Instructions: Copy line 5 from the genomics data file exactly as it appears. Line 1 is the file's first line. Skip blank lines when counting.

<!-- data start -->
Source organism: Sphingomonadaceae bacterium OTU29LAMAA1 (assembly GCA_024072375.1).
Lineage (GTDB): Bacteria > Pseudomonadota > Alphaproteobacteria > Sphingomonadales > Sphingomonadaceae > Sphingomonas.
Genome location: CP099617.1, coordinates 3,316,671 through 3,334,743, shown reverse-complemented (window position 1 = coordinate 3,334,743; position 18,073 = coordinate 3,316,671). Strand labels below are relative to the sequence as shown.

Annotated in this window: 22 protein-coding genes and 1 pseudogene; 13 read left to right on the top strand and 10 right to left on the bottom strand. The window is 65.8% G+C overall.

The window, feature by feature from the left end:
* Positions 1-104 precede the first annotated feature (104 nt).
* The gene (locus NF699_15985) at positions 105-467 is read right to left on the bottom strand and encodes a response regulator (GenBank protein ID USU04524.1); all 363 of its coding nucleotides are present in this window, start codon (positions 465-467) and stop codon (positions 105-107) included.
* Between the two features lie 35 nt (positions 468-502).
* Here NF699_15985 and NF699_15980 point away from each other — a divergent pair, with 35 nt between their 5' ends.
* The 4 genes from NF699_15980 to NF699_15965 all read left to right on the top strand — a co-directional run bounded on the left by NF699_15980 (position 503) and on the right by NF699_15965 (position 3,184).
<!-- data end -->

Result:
The window, feature by feature from the left end: